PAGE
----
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Conservation grant applications invited

7 March 2005

Conservation grant applications invited

More than $1.5 million worth of funding will be made available to private landowners and community groups for nature protection on private land.

Environment Minister Marian Hobbs and Conservation Minister Chris Carter today announced the second funding round for 2004-2005 for the Biodiversity Condition and Advice Funds.

"This is an ideal opportunity for people around the country with a keen interest in conservation to get support for protecting and restoring native flora and fauna on private land," Chris Carter said.

"We are looking forward to receiving applications now from people all over New Zealand. The funds are building momentum, with more people applying each year and higher quality applications being received," Marian Hobbs said.

A recent survey conducted by the Ministry for the Environment and the Department of Conservation of past applicants, and of agencies such as New Zealand Landcare Trust and the Queen Elizabeth II National Trust, shows there is a large degree of support for the funds.

"Most respondents said that the most beneficial aspect of the funds was that the government is demonstrating a commitment to assisting landowners. Many said that their projects would not have been possible, without the financial assistance," Marian Hobbs said.

In this round, $1,012,000 is available for projects from the Biodiversity Condition Fund, and $515,000, from the Biodiversity Advice Fund.

Applications close on 20 April 2005 at 5pm. Since the last round, a toll free number – 0800 86 2020 – has been established, to make it easier for land owners and rural communities to communicate with the fund management staff in Wellington.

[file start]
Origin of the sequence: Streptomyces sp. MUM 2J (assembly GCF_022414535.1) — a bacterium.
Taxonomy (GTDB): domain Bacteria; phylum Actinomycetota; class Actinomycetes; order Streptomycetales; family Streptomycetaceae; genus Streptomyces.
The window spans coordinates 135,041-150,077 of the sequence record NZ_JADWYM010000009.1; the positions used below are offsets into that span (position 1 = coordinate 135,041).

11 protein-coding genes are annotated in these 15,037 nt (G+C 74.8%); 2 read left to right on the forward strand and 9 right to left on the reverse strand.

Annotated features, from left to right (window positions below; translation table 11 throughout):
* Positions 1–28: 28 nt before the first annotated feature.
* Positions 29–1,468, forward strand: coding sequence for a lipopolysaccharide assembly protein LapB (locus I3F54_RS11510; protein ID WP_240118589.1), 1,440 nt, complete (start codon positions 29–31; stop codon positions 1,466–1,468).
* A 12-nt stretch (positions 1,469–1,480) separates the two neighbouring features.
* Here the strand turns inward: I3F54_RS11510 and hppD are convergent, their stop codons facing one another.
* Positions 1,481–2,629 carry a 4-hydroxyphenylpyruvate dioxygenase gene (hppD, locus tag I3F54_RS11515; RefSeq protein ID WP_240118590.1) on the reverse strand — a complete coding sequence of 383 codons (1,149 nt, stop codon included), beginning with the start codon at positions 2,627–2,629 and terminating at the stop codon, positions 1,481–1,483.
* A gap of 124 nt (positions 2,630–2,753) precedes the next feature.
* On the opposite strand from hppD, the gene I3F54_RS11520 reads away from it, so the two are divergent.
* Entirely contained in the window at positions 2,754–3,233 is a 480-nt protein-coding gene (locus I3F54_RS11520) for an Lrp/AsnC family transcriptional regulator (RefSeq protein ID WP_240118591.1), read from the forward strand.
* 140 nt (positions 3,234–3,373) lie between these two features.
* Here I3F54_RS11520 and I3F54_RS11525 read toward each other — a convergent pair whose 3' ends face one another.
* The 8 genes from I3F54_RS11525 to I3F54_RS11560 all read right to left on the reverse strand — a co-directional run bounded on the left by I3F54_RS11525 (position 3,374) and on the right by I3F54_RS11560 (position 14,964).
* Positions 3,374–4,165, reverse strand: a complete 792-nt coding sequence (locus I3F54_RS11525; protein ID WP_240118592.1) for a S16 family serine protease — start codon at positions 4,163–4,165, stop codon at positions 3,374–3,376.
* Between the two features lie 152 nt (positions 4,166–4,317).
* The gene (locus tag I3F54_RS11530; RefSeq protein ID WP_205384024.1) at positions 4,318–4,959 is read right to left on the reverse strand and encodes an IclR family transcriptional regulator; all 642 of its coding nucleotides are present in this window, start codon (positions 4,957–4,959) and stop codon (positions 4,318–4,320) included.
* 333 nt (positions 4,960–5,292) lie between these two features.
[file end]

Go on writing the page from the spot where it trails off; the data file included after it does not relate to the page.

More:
Background information Biodiversity Condition and Advice Funds

The Biodiversity Condition and Advice Funds were established under the Government's Biodiversity Strategy in the year 2000. A total of $3.1 million is available annually to private landowners and community groups for protection of New Zealand's indigenous biodiversity. The Biodiversity Condition Fund aims to improve and maintain the condition of areas of native vegetation, species and habitats, including wetlands and water bodies. The fund seeks to broaden community effort in managing native species biodiversity, outside public conservation lands.

The Biodiversity Advice Fund supports the provision of information and advice to land owners to assist them in managing indigenous biodiversity, including projects such as field days, publications and training. The last funding round – announced in January this year – resulted in approvals for 117 Biodiversity Condition Fund projects ($1,661,099) and 31 Biodiversity Advice Fund projects ($1,015,840).

A number of projects were funded for two years. Examples of projects approved in the last funding round: landowner and community species protection projects involving blue duck (whio), brown teal (pateke), kiwi, penguin and kokako. significant fencing projects in Bay of Plenty, Gisborne, Wellington, Marlborough, Canterbury and Southland to help landowners in their efforts to protect stands of representative vegetation on their land from stock.

ENDS


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